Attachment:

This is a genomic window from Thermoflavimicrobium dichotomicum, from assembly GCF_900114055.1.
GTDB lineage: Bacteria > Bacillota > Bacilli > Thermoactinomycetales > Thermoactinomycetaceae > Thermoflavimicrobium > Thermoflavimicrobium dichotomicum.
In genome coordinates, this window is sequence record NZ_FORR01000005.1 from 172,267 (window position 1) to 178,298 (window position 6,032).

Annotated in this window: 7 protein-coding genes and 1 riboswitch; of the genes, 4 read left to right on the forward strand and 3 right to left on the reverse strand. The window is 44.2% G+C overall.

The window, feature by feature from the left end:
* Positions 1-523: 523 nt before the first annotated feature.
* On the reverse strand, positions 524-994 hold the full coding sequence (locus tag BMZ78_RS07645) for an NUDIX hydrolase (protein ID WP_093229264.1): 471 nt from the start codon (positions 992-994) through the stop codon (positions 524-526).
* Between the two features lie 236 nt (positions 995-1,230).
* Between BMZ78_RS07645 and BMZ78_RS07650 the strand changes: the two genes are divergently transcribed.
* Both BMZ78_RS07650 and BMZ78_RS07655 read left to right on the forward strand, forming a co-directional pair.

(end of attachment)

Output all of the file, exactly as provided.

This is a genomic window from Thermoflavimicrobium dichotomicum, from assembly GCF_900114055.1.
GTDB lineage: Bacteria > Bacillota > Bacilli > Thermoactinomycetales > Thermoactinomycetaceae > Thermoflavimicrobium > Thermoflavimicrobium dichotomicum.
In genome coordinates, this window is sequence record NZ_FORR01000005.1 from 172,267 (window position 1) to 178,298 (window position 6,032).

Annotated in this window: 7 protein-coding genes and 1 riboswitch; of the genes, 4 read left to right on the forward strand and 3 right to left on the reverse strand. The window is 44.2% G+C overall.

The window, feature by feature from the left end:
* Positions 1-523: 523 nt before the first annotated feature.
* On the reverse strand, positions 524-994 hold the full coding sequence (locus tag BMZ78_RS07645) for an NUDIX hydrolase (protein ID WP_093229264.1): 471 nt from the start codon (positions 992-994) through the stop codon (positions 524-526).
* Between the two features lie 236 nt (positions 995-1,230).
* Between BMZ78_RS07645 and BMZ78_RS07650 the strand changes: the two genes are divergently transcribed.
* Both BMZ78_RS07650 and BMZ78_RS07655 read left to right on the forward strand, forming a co-directional pair.